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Studying kinship.

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Gideon Peter Caringal Social Anthropology IB1 - February 2004 Kinship Essay Kinship Essay When studying kinship, it is needless to say that just one type of society can justify for kinship patterns; rather, to be able to identify and understand the differences of kinship systems, one needs to do a cross-cultural comparison. I've decided to compare the system of the Trobriand Islanders of the South Pacific, to the very loose kinship arrangement of the Ju'wasi San of the Kalahari. These two societies have been chosen as they represent different levels of social, cultural, and technological complexities. The Ju'wasi were gatherers and hunters, living in small, mobile groups; the Trobrianders were horticulturists living in villages of up to 400 people. The Trobrianders (Malinowski: early 20th century and Powell: mid 20th century) live in some 80 villages whose populations range from 40 - 400. These villages are further divided into hamlets, and each hamlet consists of a matrilineage, or a dala (a group of men related to each other through the female line, along with their wives and children). A dala is a corporation that controls land. Each dala had its origin in a brother/sister pair who claim a plot of land. ...read more.


There is no formal marriage ceremony; the girl simply overnights at her boyfriend's house. In the morning, if the bride's parents approve of the marriage, the mother will bring in yams for breakfast. Later, the groom's father and maternal uncle begin collecting bridewealth (generally things of high value) to give to the wife's kin and her father. The requirement of bridewealth makes young men dependent on members of their matrilineage. One reason men marry is to obtain yams. To them, yams are not just food but are valuable symbols or objects of wealth and are used as gifts to create and keep relationships among people. The amount and quality of yams stored and displayed by a man are indications of the regard in which his wife's kin holds him, and of his status in the community. For the Ju'wasi, courtship, sex, and marriage are learnt at an early stage in life too. Ju'wasi men usually marry for the first time between the ages of 18-25, when they are able to hunt and work for their wives' parents (brideservice). Marriage is important for a man for a number of reasons: it marks him as an adult, he gains a sex partner, and he gains a mate to provide his food. ...read more.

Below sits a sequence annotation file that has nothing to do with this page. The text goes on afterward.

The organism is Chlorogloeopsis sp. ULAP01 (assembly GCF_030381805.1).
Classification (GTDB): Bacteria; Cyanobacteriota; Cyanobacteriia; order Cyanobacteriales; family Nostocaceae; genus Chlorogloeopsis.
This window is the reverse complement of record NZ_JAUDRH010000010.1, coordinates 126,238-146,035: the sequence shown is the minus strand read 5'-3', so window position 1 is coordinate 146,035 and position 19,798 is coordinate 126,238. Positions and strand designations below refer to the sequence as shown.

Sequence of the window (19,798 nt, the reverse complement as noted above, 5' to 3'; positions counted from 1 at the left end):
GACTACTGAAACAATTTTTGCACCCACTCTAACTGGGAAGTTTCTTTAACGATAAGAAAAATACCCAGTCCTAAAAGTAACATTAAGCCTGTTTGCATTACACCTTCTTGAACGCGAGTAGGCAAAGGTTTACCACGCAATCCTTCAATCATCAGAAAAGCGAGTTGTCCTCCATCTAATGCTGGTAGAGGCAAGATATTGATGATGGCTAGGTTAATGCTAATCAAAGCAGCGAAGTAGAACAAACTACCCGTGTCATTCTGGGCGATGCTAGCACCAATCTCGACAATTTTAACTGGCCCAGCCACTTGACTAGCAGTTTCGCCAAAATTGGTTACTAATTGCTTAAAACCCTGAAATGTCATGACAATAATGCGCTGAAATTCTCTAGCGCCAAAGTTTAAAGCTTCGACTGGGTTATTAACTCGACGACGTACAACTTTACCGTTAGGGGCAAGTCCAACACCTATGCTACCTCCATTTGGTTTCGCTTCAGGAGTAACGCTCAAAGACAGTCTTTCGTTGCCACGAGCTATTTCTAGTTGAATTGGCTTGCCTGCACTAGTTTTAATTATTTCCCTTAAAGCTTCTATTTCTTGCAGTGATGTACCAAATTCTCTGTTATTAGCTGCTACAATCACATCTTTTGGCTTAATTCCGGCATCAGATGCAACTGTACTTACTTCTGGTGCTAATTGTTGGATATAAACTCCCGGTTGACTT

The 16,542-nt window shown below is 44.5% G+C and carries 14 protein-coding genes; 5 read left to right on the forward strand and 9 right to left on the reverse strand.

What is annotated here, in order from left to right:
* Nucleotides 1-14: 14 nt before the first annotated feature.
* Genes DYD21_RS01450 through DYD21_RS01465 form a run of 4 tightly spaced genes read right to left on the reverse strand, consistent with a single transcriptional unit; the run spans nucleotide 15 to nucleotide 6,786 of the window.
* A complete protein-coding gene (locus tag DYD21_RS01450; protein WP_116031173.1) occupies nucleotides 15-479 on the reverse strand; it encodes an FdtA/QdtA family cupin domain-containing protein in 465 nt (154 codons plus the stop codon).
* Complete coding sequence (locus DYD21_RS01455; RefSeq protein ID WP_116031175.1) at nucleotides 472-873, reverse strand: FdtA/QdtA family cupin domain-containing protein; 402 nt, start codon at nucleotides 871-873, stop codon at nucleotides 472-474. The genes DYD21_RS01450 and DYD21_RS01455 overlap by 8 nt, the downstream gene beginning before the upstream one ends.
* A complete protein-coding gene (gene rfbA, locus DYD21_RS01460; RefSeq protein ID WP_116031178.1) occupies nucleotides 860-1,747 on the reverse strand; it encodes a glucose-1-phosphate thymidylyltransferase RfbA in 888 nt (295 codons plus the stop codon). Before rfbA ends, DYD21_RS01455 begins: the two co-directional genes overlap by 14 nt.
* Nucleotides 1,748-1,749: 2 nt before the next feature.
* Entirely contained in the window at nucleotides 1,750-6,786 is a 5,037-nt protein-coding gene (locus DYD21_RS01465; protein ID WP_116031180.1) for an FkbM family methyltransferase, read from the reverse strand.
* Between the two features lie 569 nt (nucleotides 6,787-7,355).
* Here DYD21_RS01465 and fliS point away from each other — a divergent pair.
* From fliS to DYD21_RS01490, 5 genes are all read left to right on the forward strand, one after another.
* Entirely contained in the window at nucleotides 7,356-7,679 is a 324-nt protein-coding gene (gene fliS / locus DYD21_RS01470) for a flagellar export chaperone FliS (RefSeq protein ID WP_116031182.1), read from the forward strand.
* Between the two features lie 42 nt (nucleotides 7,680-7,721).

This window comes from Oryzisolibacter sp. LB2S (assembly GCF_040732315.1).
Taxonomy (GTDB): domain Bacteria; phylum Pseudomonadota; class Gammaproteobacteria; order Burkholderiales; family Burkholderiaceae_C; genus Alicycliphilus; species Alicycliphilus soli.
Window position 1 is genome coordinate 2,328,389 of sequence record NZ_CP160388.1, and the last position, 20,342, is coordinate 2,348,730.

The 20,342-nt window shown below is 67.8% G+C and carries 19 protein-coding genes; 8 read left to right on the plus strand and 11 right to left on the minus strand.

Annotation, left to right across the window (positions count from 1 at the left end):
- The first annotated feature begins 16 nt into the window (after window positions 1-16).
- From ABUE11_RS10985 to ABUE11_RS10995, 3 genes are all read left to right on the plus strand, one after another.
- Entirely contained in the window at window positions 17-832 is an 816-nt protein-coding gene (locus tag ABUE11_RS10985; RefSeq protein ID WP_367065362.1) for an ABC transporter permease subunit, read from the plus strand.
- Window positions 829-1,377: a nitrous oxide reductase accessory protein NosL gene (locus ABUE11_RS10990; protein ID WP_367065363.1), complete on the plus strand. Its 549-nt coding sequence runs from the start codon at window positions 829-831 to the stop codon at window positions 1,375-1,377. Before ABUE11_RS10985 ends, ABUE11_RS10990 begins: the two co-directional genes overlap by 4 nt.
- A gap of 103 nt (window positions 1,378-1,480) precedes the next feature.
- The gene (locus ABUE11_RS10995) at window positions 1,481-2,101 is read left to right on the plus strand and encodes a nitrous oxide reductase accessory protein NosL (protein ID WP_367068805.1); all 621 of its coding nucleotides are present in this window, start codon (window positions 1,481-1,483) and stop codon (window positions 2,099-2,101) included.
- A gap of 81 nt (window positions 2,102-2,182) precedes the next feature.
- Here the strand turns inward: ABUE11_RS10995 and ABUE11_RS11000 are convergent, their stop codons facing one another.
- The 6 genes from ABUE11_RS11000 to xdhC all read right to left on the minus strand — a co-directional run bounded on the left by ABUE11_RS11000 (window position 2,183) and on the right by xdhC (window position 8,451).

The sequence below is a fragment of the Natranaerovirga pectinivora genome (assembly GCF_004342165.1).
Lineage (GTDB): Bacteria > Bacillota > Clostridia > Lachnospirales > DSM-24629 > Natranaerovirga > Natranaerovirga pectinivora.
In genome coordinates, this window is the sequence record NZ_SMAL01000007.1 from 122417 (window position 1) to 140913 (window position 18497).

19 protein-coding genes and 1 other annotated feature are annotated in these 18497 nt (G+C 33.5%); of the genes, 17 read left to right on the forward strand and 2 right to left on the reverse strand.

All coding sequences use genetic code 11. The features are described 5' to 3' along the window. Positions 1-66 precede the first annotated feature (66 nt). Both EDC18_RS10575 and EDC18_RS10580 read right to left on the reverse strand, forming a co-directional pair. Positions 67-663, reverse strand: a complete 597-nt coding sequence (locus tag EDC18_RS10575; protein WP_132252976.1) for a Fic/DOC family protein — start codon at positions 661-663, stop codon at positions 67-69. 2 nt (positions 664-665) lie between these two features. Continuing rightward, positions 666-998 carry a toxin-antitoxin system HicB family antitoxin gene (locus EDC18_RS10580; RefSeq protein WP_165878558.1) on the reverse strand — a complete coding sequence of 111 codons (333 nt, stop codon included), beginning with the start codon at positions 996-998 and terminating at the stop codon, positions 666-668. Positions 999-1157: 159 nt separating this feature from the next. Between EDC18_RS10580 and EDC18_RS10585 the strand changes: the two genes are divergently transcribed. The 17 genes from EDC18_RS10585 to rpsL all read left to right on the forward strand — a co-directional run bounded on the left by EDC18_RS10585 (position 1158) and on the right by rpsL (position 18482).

For the Ju'wasi women (and man), it makes little sense to use motherhood as a way of creating obligations and ties (due to sacrifice and suffering for rearing their children)-children, for the Ju'wasi, don't owe anything to their parents, and therefore there's no need for bridewealth or dowries. The dynamics of the Ju'wasi families are dependent on the need to maintain independence. Moreover, the yams they receive are a kind of payment for the children their wives produce who are members of the wife's and brother-in-law's dala. Again, the distinct differences provide a sense of distinction between kinship patterns. For example, while the Ju'wasi have little wealth to contend for, the links men create with their wives' families are based not on wealth but on labour. Another is the distinction between the Ju'wasi and Trobriand paradigms. The Trobriand follow a strict belief of spiritual conception while the Ju'wasi have to some extent understood the scientific paradigm of conception through sexual intercourse. So in the end, it is needless to say that kinship structure is a defining factor in how societies function. The structure and dynamics of family life clearly show how societies differ from one another both in system and in function. ...read more.

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